After her embezzlement was discovered and she was fired from Meyer Plumbing, Fluhr was hired at JLM Services ("JLM") in mid-2019. As office manager at JLM, Fluhr had access to the company's financial information. Using that access, Fluhr quickly began to steal again in much the same manner as she did at Meyer Plumbing. Among other methods, Fluhr embezzled funds from JLM by using the access she had to JLM's Quickbook account to schedule payroll payments to former and fictitious employees and then rerouting the funds to a Green Dot prepaid debit card she accessed. Fluhr also stole from the company by making personal purchases on a JLM checking account and credit card and the credit card of the owner of JLM without authorization. In total, Fluhr stole $39,749 from JLM through these means before her scheme was detected.

During her time between work at Meyer Plumbing and JLM, Fluhr created and presented multiple fraudulent checks to PLS Check Cashing ("PLS"). Only one of those checks, presented in April 2018, ultimately resulted in a loss to PLS. Fluhr presented check numbered 706190201 to the customer service representative at PLS and negotiated the check for $7,741.84. The check was subsequently found to be fraudulently created by Fluhr and resulted in a loss of $7,741.84 to PLS Check Cashing.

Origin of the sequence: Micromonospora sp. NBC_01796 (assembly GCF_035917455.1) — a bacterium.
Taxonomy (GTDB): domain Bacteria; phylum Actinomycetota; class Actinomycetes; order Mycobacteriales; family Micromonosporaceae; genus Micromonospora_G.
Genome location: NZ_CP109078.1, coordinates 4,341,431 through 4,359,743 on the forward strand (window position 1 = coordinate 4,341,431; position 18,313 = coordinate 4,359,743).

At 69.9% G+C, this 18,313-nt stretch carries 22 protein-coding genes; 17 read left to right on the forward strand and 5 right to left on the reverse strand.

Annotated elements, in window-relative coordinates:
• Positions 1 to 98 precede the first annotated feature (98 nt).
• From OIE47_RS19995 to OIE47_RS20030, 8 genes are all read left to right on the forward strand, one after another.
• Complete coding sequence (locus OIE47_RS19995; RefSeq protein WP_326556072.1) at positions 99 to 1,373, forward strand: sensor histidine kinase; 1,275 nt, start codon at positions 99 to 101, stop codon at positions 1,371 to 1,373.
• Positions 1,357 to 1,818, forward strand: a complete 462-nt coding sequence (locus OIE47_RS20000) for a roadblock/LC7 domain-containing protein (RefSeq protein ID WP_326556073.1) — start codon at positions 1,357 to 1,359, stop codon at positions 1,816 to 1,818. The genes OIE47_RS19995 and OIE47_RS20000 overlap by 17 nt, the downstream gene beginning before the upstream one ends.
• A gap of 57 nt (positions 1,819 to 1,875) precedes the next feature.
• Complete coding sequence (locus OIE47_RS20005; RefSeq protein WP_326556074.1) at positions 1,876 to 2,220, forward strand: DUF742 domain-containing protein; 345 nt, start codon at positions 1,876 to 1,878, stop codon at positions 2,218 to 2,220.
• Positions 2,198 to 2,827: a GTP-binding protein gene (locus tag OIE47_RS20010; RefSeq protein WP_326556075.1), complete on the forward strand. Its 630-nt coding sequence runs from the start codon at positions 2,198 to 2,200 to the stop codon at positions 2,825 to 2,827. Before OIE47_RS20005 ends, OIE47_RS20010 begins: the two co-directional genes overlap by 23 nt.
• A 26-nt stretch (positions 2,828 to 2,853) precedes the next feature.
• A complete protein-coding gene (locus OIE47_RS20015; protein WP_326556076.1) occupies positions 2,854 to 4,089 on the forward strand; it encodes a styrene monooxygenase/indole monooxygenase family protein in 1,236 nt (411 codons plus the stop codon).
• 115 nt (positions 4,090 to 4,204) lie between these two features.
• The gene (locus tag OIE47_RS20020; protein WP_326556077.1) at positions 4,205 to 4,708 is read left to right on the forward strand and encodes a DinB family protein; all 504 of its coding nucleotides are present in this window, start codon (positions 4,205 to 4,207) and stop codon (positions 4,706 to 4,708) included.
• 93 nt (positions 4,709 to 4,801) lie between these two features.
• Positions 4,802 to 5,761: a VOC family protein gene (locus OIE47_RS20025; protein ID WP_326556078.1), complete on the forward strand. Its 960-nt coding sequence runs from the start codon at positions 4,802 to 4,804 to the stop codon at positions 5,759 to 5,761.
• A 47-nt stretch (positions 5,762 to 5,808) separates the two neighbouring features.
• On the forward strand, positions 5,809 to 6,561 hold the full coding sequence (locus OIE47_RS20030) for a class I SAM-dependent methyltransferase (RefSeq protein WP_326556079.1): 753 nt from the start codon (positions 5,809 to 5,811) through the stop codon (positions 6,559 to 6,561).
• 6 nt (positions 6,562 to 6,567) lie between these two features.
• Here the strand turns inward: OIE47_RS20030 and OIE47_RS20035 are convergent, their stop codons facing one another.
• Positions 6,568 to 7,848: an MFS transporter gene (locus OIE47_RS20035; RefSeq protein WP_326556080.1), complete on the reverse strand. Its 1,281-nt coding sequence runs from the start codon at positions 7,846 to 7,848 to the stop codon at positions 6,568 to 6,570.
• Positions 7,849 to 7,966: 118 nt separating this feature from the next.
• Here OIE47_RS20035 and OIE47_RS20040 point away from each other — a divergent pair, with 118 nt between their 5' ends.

Finally, Fluhr stole from the IRS when she filed false tax returns in 2016 and 2017 without reporting her embezzled funds. On December 6, 2017, Fluhr made and subscribed a joint U.S. Individual Tax Return, for the calendar year 2016, which was verified by a written declaration that it was made under the penalties of perjury. Fluhr did not believe the return to be true and correct as to every material matter in that the return failed to report approximately $210,678 in embezzled income on Form 1040A, reporting instead only $23,664 in income. On February 25, 2018, Fluhr made and subscribed a joint U.S. Individual Tax Return, for the calendar year 2017, which was verified by a written declaration that it was made under the penalties of perjury. Fluhr did not believe the return to be true and correct as to every material matter in that the return failed to report approximately $438,367 in embezzled income on Form 1040A, reporting instead only $23,723 in income. As a result of filing false tax returns for calendar years 2016 and 2017 in which she failed to report a total of $649,044 in embezzled funds she received, Fluhr admitted in the plea agreement that there is a total criminal tax loss of $158,270.

"Criminal acts of this nature are detrimental to hardworking Americans and retirees who desperately need and rely upon their retirement benefits," said Joe Rivers, Department of Labor Benefits Security Administration Regional Director, Cincinnati Regional Office.

Fluhr has been and will remain in custody pending transfer to the Bureau of Prisons.

The investigation was conducted by the Internal Revenue Service, Department of Labor, and United States Secret Service. The case was prosecuted by Assistant United States Attorneys Chris Tieke and Stephanie Zimdahl.